In order to 1031 Exchange real estate, those items must be of like-kind.
The exchange of Water Rights for Farmland does not qualify for IRS Section 1031 Exchange because they are not like-kind. A recent U.S. district court granted the government’s cross-motion for summary judgment after deciding that the exchange of water rights for farmland is not a like-kind exchange under section 1031.
Here is a description of the case:
Donald, Gary, and Deborah Wiechen were all partners in a partnership, Wiechens Properties Limited Partnership, that owned land in an irrigation district. The partnership obtained the right to receive Colorado River water to irrigate its land and it was permitted to sell the water rights to the government without selling the land. The partnership retained the land but exchanged its water rights for an interest in farmland. The partners didn’t report any income from the transaction, believing that it qualified for nonrecognition treatment under section 1031. The IRS made assessments against the partners for their 1993 taxes. The partners filed suit for a refund in district court. The parties filed motions for summary judgment. The partners argue that their water rights are an interest in real property, that the properties exchanged were of like-kind, and the exchange qualifies for nonrecognition treatment.
U.S. District Judge Stephen M. McNamee agreed with the partners that the water rights were an interest in real property. However, the parties disputed the duration of the water rights. The partners asserted that the water rights were perpetual, that they originated from the Supreme Court decision in State of Arizona v. State of California, 373 U.S. 546 (1963), and that the water rights were established by a Department of Interior water allocation notice, 48 Fed. Reg. 12446 (Mar. 24, 1983). Sustaining the government, the court dismissed the partners’ reliance on the opinion and concluded that under a 1984 subcontract the partners were entitled to water rights for a 50-year period. Thus, the court concluded that the water rights are limited in quantity, priority, and to a 50-year duration.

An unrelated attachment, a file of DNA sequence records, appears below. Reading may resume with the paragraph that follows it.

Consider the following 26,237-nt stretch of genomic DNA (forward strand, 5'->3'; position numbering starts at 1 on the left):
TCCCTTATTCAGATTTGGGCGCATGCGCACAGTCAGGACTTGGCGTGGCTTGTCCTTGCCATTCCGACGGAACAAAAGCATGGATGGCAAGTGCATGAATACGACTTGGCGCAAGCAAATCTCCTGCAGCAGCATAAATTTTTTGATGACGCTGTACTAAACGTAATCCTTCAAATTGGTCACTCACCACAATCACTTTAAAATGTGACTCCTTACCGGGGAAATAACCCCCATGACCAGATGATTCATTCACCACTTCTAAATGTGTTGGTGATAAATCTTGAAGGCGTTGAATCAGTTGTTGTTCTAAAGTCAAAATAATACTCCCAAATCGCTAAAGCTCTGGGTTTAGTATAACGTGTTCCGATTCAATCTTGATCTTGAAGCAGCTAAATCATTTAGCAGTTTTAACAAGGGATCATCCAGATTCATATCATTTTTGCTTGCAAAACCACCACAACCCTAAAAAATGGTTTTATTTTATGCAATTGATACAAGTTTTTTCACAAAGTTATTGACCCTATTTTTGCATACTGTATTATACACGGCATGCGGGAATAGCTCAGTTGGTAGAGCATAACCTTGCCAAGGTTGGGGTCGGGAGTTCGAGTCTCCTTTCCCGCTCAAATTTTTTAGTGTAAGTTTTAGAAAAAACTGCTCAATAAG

Judge McNamee was persuaded by the government’s argument and followed Rev. Rul. 55-749, 1955-2 C.B. 295, which discussed the exchange of water rights for a fee simple interest in land and advised that water rights of a limited amount or duration aren’t sufficiently similar under §1031 to a fee simple interest in land. Thus, the court held that an exchange of nonperpetual water rights for a fee simple interest in land does not satisfy §1031. Judge McNamee denied the partners’ motion for partial summary judgment and granted government’s cross-motion for summary judgment.